Clean Water campaigners Surfers Against Sewage (SAS) are outraged, but not surprised, by bathing water results released today by Defra. 30% of UK beaches failed to meet guideline standards, a shockingly high figure that confirms SAS’s fears that our bathing waters and surf spots are being contaminated by raw sewage discharging from Combined Sewer Overflows (CSOs). And yet water companies are appealing against Environment Agency attempts to regulate 4,000 unlicensed CSOs. This combination of bad news for the environment has inspired SAS to launch the new “Adopt A CSO” campaign. This initiative will warn beach users of the impacts CSOs could have on water quality and public health before they unwittingly expose themselves to potentially harmful pathogens.
SAS helped expose the shameful overuse of CSO’s around the UK in this summer’s Panorama programme “Britain’s Dirty Beaches”. Viewers registered their disbelief and disgust but, to add insult to injury, SAS have learnt that the majority of water companies have launched an action to ensure that thousands of their CSOs escape environmental regulations. These companies are Anglian Water, Yorkshire Water, Welsh Water/Dwr Cymru, Thames Water, Severn Trent Water and United Utilities.
Whilst the majority of the 20,000 CSOs in England and Wales have seen some improvement and operate under a discharge to consent, there are many that still operate on their own terms causing unknown environmental damage. These unregulated CSOs were given temporary licences, known as deemed consents, to help speed up the process of privatising the water industry 20 years ago.
The water industry knew then, that at some point, these unregulated CSOs would have to be brought into line and earlier this year the Environment Agency set about the task of issuing new conditions for their use.
The Environment Agency conditions do not require excessive investment yet, after 20 years of leniency, rather than embrace the decision with good grace the water companies involved have appealed against 94% of the discharge consents!
SAS are furious that these companies believe they should be allowed to continue to pollute without fear of prosecution. They’ve had twenty years notice that these CSOs will have to be regulated, yet rather than face the music, they choose to protest en mass.
SAS has written to the Secretary of State for the Environment to express our concern both for the environment and public health should the water companies be successful in their appeal.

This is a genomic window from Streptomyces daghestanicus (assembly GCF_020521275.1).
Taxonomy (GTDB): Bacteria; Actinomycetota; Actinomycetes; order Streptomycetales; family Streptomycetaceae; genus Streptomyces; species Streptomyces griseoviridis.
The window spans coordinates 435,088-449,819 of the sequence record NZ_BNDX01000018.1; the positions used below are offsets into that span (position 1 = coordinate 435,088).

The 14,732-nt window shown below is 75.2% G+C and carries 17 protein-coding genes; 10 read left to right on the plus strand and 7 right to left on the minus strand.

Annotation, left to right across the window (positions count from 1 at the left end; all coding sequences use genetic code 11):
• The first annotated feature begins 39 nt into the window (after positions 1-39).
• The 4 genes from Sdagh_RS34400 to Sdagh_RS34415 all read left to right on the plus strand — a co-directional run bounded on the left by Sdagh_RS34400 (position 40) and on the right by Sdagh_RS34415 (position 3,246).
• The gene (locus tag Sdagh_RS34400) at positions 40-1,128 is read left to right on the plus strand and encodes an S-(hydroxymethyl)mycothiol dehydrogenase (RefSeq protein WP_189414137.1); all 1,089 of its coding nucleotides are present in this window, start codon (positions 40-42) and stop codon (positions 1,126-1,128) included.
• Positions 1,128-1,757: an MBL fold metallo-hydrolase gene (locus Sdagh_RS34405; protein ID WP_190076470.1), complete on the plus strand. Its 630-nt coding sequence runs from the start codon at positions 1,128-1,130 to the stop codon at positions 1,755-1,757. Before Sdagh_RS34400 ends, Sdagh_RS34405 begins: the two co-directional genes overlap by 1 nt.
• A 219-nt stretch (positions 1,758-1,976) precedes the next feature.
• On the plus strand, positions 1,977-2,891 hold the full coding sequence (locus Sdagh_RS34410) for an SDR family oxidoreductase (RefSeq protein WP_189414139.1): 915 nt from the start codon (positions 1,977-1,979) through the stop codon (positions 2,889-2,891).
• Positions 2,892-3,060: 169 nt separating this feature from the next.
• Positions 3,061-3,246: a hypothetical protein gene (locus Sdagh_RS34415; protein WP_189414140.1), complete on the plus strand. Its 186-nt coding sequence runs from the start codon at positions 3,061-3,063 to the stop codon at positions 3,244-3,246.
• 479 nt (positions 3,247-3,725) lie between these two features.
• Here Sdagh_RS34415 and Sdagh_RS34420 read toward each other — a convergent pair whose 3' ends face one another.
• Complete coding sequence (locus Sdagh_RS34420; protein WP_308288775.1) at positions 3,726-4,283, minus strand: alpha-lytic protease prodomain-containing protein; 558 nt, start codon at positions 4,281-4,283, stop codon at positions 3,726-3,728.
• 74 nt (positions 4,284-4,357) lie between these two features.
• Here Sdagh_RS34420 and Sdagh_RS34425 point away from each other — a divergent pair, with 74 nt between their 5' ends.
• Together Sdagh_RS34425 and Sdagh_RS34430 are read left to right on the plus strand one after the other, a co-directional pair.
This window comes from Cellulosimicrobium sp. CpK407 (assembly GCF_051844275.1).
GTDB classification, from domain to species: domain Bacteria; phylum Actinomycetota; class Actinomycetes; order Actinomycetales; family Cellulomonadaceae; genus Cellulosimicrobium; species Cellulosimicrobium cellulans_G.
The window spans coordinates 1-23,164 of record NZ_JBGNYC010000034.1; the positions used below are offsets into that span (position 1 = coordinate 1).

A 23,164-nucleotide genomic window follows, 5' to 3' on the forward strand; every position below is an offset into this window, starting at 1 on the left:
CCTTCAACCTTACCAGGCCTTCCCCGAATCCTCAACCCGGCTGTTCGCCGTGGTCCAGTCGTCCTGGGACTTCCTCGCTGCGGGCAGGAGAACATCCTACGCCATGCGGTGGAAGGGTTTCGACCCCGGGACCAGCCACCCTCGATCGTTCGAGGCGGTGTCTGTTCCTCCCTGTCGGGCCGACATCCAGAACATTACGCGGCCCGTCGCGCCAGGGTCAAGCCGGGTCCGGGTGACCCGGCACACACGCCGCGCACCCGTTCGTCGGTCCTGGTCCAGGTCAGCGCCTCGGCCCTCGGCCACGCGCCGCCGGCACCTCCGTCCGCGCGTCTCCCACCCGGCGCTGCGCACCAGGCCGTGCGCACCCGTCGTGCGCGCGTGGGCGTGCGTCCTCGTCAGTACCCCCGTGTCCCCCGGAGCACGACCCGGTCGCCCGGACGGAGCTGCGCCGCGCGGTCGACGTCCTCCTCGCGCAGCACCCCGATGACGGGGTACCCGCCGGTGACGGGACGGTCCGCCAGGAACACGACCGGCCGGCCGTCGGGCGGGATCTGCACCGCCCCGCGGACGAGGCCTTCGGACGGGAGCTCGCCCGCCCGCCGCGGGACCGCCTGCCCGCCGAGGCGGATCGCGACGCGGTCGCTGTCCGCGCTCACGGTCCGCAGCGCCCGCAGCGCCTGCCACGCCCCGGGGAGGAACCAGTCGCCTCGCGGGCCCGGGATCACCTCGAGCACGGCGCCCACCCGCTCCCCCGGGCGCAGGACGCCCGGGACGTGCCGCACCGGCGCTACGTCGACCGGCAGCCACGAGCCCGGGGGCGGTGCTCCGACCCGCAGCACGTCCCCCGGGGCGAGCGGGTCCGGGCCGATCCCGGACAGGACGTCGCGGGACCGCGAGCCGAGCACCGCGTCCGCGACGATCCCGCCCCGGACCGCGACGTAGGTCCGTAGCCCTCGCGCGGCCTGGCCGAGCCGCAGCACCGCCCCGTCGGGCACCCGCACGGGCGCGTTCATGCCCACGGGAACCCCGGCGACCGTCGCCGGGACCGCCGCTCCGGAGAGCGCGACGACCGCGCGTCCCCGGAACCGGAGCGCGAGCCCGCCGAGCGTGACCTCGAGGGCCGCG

Whilst we await the Secretary of State’s decision SAS will today launch the new “Adopt A CSO” initiative. SAS are urging their supporters to keep an eye on CSO’s discharging into local beaches and surf spots. CSO fosterers’ will investigate potential sewage spills and report them to the Environment Agency. What sets this initiative apart from other schemes is CSO fosterers’ will be asked to erect SAS’s new pollution warning signs, alerting water users of potential reductions in water quality. This will allow surfers and beach users alike to make informed decision about using the water before exposing themselves to potentially harmful pathogens. CSOs have been fostered in Cornwall, Devon, Bournemouth, Brighton, Scarborough, Saltburn By Sea, Wales and Scotland. Supporters are invited to contact SAS if they would like to adopt their local CSO.
SAS Campaign Manager, Andy Cummins says: “Once again the UK has failed to meet minimum standards set over 30 years ago for bathing water quality. SAS has been warning of poor results due to the UK’s over use of CSOs. This problem has gone on too long and SAS are calling on supporters to take action and adopt a CSO. If water companies are going to put water quality and public health at risk SAS will ensure the public are warned!”
This entry was posted on Tuesday, November 17th, 2009 at 1:26 pm and is filed under Campaigns, Climate Chaos, Marine Litter, News, Protecting Your Health, Sewage and Sickness, Signage. You can follow any comments to this post through the RSS 2.0 feed. You can leave a comment, or trackback from your own site.